I grew up in Vermont, the state that at least in 2007 was populated by 96.2% white people. In my decade or so in schools there I can remember maybe 5-6 non-white people attending in total. We learned about racism and the civil rights movement in school but that was about people like Martin Luther King, Ruby Bridges, and Rosa Parks. This was, to a teenager in the 80’s, ancient history. And often the history was taught as if it were a battle that was won. Schools, lunch counters, and water fountains were desegregated, and laws were passed to give everyone equal opportunities for education and work. Yay! We fixed it!

But like my experience with understanding the situation of women, my privilege and a lack of input from people of colour gave me a blind spot. We didn’t fix it. Some things improved for sure, other things got pushed underground. Racist jokes left the office but the racists stayed there, keeping their thoughts to themselves and their close friends. Until, of course, the arrival of the Trump campaign and administration when there was a normalization of racist rhetoric allowing many people to come back out of the closet.

This creates a pretty toxic atmosphere but I feel like what that really means is “it creates a toxic atmosphere for those of us with privilege.” Racist acts and behaviour never stopped being experienced by people of colour. They were just talked about less openly by white people.

So here is our opportunity. People are in the streets and we have a chance to listen, act, and adjust our behaviour. We can hold our children, neighbours, police, and elected officials to a proper standard if we stay strong and are unwilling to back down. So the question is: will you?

13 thoughts on “Riding to Rainbows

  1. Great post Todd.

    Perhaps that last picture says it all, “where do we go from here?” When my wife and I lived in Scarborough(30 years ago – yikes) and from driving along the DVP, I remember the Rainbow Tunnel well. I didn’t know that it was painted as a memorial.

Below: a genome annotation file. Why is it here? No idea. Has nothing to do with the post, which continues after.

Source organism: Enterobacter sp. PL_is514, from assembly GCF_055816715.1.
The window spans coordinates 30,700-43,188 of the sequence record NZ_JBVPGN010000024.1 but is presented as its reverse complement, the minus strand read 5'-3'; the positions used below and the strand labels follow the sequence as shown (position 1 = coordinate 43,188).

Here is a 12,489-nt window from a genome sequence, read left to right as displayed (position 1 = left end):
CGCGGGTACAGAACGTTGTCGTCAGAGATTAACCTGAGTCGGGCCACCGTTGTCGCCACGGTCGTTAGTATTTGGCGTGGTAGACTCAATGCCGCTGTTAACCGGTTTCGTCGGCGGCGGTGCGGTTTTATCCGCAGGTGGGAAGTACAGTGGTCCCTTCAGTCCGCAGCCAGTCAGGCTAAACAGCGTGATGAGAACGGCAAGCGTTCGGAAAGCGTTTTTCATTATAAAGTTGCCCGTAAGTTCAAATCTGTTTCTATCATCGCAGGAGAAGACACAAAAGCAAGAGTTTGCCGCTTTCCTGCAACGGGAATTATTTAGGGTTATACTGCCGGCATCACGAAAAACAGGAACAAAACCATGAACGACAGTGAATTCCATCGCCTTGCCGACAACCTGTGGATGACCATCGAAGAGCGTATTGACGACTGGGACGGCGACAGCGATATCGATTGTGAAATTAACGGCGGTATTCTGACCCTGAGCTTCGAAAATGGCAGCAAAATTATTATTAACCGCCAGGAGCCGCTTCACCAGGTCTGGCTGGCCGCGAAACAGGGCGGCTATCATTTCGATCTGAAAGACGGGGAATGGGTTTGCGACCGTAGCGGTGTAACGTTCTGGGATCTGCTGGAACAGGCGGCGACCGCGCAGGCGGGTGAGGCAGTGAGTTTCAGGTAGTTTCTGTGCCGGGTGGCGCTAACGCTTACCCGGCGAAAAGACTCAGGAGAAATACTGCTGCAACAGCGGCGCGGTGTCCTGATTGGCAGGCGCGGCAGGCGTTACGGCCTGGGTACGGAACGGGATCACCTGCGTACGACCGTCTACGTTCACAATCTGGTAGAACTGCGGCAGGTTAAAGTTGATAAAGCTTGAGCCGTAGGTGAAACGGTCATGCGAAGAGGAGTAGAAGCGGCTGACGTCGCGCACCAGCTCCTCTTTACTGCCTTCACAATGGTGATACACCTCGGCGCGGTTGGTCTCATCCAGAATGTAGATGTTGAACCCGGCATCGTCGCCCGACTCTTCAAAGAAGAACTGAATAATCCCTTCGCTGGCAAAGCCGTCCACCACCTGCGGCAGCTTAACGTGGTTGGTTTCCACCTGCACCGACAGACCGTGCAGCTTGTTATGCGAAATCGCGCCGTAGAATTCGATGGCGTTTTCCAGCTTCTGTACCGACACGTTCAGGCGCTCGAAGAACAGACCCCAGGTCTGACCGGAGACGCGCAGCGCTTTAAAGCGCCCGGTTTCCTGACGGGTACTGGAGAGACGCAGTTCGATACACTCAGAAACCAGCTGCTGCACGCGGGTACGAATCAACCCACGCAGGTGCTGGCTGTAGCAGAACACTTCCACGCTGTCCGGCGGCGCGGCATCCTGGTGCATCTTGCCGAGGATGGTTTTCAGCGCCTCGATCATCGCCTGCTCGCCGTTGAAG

1. Thanks! I feel exactly that way also. Of course we’ll move forward, but where that “forward” takes us and how – and how long it takes before “forward” means progress is the question. I am encouraged that more and more people are at least talking.

      I also didn’t know it was a memorial until a few months ago. I saw the rainbow and assumed that it was painted in a Pride month in the past. I was really surprised to hear just how long ago it was painted also.

      Thinking now, I hope that the tunnel is a good metaphor for the struggle against racism. In the beginning of the tunnel’s life, people kept painting over it, trying to erase it and keep the status quo. Eventually they saw the point and were able to embrace it. The optimist in me hopes that we are experiencing that sort of change culturally as well.

      1. Thanks! I hope that soon most of us can start to embrace the good we see around us too. In the meantime, we’ll just have to keep repainting the tunnel until people realize how beautiful it is.

      1. A little beautiful spot is great! Love the sentiments behind the rainbow tunnel! May I use the rainbow tunnel image for one of my post and link your post as well? Only if u ok with it… thanks 😊

  2. For that rainbow tunnel, I would have also gone there like you did. The greenery and water bodies and the pathways are added incentives. For the second part of your post, even as women we have indulged in talks that were sexist without even realizing it and once you know it you can’t be the same again. This is true for every other person that is different from ‘me’. And, even if we do understand it and are aware our unconscious biases remain. We are judgmental about everything and everybody, and often not knowing so.

    1. It’s surprising it took me over 15 years to go looking for it when for more than half that time we lived a 15 minute bike ride from there. One thing I’m learning from this experience of not being able to travel far is that there are lots of interesting places right nearby and I should go find and appreciate them.

      I know what you mean about people from within a group being -ist about that group. Even I am guilty of this to some extent. You should hear me talk about Americans sometimes.

      And I agree – the biases often do remain but over time I think they can change as well. The first step, though, is even seeing they’re there. A great example of this is when, some years ago Weird Al Yankovic came out with a song called “Word Crimes” adapting “Blurred Lines” (speaking of sexist garbage!) in to a song about people making grammar mistakes. Yay! I thought, thank god he made the song better. But then, after starting to work with adults learning to read and write – some of them also learning English and my own experiences learning another language I realized how mean-spirited the song really was. And once the blind spot was revealed there was no going back.